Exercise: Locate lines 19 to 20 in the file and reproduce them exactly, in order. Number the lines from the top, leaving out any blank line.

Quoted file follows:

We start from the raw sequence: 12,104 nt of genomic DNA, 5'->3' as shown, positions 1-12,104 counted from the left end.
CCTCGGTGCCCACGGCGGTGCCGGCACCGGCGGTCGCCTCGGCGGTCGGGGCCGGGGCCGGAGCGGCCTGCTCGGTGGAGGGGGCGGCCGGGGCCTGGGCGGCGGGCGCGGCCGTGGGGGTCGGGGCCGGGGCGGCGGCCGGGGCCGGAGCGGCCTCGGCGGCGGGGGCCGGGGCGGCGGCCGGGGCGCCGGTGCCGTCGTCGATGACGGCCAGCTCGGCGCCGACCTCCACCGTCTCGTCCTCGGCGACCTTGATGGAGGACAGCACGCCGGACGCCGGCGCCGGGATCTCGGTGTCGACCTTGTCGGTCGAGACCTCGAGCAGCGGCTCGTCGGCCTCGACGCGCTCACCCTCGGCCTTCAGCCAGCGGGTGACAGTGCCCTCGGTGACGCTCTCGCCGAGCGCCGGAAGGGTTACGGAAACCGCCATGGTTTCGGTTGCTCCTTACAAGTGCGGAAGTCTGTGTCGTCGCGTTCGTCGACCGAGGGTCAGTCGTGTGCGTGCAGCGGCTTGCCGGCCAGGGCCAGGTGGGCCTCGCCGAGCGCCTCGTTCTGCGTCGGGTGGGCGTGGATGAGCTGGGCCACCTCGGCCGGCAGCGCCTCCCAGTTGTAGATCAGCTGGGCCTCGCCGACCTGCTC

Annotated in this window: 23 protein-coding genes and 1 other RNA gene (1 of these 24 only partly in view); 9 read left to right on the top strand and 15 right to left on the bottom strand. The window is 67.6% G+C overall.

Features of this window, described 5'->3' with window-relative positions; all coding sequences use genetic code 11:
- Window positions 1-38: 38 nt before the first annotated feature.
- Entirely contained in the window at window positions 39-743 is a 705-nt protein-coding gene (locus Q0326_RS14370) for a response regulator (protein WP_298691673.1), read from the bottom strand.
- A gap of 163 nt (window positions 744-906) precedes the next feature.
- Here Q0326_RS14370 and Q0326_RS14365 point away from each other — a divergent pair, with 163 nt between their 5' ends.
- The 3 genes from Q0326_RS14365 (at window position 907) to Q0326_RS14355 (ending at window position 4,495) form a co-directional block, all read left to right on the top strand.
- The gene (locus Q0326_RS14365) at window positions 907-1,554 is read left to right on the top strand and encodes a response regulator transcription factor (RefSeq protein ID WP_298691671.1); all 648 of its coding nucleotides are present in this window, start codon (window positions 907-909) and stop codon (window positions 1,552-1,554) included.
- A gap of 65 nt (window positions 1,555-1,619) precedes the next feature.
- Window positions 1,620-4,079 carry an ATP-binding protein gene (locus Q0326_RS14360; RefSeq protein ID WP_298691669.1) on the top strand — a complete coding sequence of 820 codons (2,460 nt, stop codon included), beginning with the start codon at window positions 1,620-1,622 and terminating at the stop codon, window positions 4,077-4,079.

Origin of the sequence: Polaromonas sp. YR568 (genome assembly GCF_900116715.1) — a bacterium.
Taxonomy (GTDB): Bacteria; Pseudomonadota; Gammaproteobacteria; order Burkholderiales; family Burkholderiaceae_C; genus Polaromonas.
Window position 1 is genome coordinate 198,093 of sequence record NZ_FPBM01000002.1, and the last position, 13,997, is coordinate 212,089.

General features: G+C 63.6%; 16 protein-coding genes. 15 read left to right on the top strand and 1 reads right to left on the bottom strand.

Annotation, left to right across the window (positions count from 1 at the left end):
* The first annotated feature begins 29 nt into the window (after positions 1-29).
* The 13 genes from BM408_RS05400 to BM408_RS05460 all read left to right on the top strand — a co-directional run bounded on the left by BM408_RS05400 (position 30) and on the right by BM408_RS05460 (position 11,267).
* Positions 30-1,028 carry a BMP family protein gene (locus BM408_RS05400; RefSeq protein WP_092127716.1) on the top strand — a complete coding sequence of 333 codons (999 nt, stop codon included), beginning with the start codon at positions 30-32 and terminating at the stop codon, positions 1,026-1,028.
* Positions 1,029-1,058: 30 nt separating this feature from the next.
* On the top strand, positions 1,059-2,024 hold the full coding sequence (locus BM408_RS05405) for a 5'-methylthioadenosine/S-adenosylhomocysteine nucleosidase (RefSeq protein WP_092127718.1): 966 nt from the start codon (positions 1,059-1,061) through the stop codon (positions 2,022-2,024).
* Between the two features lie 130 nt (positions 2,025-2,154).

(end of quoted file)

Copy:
* The 13 genes from BM408_RS05400 to BM408_RS05460 all read left to right on the top strand — a co-directional run bounded on the left by BM408_RS05400 (position 30) and on the right by BM408_RS05460 (position 11,267).
* Positions 30-1,028 carry a BMP family protein gene (locus BM408_RS05400; RefSeq protein WP_092127716.1) on the top strand — a complete coding sequence of 333 codons (999 nt, stop codon included), beginning with the start codon at positions 30-32 and terminating at the stop codon, positions 1,026-1,028.